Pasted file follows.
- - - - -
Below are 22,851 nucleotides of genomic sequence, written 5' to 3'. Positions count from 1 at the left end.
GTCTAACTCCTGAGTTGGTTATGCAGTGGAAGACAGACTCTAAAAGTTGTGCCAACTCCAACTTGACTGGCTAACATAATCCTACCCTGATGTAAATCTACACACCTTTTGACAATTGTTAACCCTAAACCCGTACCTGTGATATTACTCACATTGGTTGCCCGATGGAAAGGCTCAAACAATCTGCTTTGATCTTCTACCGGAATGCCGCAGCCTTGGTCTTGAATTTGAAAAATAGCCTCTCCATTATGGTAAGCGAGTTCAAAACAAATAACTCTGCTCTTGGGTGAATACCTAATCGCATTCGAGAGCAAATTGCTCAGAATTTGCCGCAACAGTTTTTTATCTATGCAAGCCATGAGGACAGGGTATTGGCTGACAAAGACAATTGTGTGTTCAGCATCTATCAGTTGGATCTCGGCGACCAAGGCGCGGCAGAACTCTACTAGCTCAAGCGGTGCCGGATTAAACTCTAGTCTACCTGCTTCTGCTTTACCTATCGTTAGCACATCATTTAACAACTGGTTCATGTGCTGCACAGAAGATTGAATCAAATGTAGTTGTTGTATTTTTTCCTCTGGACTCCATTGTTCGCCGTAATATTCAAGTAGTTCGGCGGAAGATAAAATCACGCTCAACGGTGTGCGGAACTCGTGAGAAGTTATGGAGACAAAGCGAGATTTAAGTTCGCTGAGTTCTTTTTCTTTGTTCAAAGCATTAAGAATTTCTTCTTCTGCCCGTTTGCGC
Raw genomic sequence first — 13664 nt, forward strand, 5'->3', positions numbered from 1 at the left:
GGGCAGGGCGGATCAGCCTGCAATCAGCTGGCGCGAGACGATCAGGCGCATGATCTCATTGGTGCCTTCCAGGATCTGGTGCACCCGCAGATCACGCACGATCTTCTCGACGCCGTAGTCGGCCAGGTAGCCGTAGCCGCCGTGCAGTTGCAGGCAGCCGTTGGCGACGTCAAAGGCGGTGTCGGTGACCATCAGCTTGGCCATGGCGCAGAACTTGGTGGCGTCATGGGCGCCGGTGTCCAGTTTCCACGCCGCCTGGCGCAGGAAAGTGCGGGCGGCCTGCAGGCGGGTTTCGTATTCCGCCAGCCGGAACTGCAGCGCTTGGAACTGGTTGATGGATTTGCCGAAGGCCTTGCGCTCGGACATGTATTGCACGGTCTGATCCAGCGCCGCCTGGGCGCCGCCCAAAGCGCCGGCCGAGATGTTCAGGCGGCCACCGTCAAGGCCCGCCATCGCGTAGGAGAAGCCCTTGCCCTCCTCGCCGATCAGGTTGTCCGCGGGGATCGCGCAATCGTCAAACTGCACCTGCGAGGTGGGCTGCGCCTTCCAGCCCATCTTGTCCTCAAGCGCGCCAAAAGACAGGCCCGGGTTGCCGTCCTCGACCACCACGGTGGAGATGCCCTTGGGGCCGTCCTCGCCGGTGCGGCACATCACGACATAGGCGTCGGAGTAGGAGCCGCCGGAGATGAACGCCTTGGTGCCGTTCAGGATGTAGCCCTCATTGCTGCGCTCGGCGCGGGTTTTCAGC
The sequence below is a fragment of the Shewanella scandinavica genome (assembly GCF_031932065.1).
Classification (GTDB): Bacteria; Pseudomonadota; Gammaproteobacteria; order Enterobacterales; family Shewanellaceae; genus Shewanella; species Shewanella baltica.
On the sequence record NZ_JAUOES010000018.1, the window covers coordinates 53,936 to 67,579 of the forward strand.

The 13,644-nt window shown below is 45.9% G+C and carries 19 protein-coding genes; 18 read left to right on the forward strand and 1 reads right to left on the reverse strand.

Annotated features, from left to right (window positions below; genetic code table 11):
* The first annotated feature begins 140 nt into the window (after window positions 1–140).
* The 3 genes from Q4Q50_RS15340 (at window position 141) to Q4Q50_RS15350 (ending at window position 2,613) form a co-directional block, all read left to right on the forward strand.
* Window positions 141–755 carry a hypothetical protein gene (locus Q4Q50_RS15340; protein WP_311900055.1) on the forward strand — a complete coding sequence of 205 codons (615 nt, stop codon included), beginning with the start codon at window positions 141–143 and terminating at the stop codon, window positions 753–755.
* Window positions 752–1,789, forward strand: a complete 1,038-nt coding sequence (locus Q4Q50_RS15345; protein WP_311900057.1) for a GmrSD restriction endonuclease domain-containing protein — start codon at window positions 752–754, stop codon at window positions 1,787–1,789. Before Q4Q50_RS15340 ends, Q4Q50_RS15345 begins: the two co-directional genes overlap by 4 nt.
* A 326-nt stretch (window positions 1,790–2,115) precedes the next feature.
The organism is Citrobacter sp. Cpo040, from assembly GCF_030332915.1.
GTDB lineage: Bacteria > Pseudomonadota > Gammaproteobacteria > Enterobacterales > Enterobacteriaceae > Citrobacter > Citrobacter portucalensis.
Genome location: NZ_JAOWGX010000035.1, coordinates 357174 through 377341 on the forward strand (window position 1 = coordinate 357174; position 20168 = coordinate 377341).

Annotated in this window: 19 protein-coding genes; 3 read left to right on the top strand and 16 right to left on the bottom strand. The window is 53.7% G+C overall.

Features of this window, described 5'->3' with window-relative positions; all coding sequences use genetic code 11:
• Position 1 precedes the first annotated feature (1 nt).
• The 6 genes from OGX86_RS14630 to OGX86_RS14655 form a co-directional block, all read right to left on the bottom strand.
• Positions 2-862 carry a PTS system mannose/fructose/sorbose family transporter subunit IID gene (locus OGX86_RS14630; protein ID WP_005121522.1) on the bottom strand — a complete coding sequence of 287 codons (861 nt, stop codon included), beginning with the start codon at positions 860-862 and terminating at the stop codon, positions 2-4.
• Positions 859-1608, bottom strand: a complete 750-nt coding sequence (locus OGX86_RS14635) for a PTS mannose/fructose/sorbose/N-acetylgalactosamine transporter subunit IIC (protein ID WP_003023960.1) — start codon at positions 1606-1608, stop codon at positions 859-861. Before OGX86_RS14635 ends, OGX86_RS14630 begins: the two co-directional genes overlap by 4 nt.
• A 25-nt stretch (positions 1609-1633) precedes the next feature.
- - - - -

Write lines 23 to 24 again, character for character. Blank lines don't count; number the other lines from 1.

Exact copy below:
• Positions 859-1608, bottom strand: a complete 750-nt coding sequence (locus OGX86_RS14635) for a PTS mannose/fructose/sorbose/N-acetylgalactosamine transporter subunit IIC (protein ID WP_003023960.1) — start codon at positions 1606-1608, stop codon at positions 859-861. Before OGX86_RS14635 ends, OGX86_RS14630 begins: the two co-directional genes overlap by 4 nt.
• A 25-nt stretch (positions 1609-1633) precedes the next feature.